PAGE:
June 01 2011

Planning for Local Food Production: Food for Thought

In America, producing food has become the arena of large industrial farms operating with ultra efficiency. They have expansive tracts of land, large motorized equipment, unimaginable amounts of sugar-like substances and preservatives. Not to mention massive shipping and receiving systems.  At the end of it all, we have a complex system of marketing and a large-scale, big-box display that gives perfect insight into the term “Supermarket.”

It should be no surprise then, with its impacts on land-use and transportation, that food production falls under the non-exclusive purview of urban planning.  The main solutions to such a top-heavy system will most likely need to originate from federal policy.  Urban planners can have a major impact on local food production and consumption, as well as the issues like obesity and poverty – that surround it.

For example:

  • Small tracts of land can be set aside or temporarily leased for the creation of community gardens. Community gardens provide a space for residents to grow their own food in addition to harvesting with their own hands. This translates into moderate physical activity, healthier foods, and about 1,500 miles less of delivery fuel. Community gardens have become part of an ever-growing alternative food industry that is competing with the industrial system. In the suburbs, this can be easily built into a neighborhood or municipal park. In the cities, look for empty lots where buildings used to stand that are now eye-sores. Sometimes urban planners pull these off internally, but often they work to accommodate interested non-profits and neighborhood groups.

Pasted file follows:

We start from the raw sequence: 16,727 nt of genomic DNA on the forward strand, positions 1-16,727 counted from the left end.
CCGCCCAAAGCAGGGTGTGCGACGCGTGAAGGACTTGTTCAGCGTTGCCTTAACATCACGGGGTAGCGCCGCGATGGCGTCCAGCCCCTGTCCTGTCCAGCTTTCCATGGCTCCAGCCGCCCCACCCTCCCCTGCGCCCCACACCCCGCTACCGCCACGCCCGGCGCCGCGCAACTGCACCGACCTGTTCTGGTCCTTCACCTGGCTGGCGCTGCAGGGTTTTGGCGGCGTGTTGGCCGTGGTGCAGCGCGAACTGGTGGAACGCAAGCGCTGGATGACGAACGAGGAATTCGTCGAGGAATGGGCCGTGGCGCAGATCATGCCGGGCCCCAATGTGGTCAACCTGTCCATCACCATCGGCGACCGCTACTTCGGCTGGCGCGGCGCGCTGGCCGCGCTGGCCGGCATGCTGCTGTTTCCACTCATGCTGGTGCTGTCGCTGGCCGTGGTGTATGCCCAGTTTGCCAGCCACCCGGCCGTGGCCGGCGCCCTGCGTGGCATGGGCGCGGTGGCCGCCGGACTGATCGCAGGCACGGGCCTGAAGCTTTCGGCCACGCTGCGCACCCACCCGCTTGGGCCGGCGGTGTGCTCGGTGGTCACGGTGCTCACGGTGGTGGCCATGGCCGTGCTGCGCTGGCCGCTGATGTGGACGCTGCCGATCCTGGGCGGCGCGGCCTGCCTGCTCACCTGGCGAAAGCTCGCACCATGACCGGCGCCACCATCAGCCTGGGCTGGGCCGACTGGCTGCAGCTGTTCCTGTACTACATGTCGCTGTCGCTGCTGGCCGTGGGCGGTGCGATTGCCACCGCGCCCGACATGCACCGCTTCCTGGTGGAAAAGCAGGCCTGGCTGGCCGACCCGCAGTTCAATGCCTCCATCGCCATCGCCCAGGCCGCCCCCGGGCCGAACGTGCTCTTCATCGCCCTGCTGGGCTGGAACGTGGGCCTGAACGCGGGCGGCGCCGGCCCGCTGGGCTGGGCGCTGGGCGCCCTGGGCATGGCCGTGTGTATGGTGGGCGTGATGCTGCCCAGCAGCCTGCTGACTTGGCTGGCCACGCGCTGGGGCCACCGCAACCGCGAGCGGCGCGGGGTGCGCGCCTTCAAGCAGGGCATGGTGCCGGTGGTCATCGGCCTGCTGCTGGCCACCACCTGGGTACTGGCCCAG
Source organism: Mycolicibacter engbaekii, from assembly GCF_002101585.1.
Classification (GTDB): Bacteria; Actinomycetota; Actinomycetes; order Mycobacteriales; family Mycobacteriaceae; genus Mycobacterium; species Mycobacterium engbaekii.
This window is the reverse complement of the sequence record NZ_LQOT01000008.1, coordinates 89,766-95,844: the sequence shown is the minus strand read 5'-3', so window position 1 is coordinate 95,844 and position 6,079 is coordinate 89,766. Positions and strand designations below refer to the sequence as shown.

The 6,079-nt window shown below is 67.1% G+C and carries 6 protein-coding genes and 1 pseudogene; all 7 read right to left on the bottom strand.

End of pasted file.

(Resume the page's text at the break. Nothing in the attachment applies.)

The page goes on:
• Some cities and regions have instituted growth boundaries or other strict zoning policies to protect valuable farm land from encroaching development. This takes away some of the pressure from farmers while increasing densities (and prices) within the urban area. There are problems with this. The farms close to the boundary are safe, but farms further out may not be protected.  Additionally, growth boundaries tend to cause real estate prices to skyrocket, making it more difficult for people of low income to live there. Of course, growth boundaries still do not address nor counteract the federal policy problems.
  • A more creative solution that urban planners can try is called a Transfer of Development Rights (TDR). TDR is a strategy in which the farmer’s municipality enters into an agreement with a more developed municipality to protect the farmer’s land (called the “sending zone”). It transfers his or her development rights to an area where development is more desirable (the “receiving zone”). This is often more effective at preserving the farm and building density, but these are very difficult to pull off, especially in regions that are highly parochial.  However, TDRs do not solve the federal policy problem either.

What are some other ways in which urban planners can play a role in preserving small farms and creating a more sustainable food system?

I have heard it said that replacing 10% of the industrial system with alternatives could cause the industrial system to completely change the way it works. Should the urban planners focus on this goal?

Ryan Champlin

I am a freelance urban and social critic with a background in urban planning and New Urbanism, community and economic development, and social policy.

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This entry was posted on Wednesday, June 1st, 2011 at 11:06 am and is filed under Environmental Design, Environmental Non-Profit, Urban Planning and Design. You can follow any responses to this entry through the RSS 2.0 feed. You can leave a response, or trackback from your own site.


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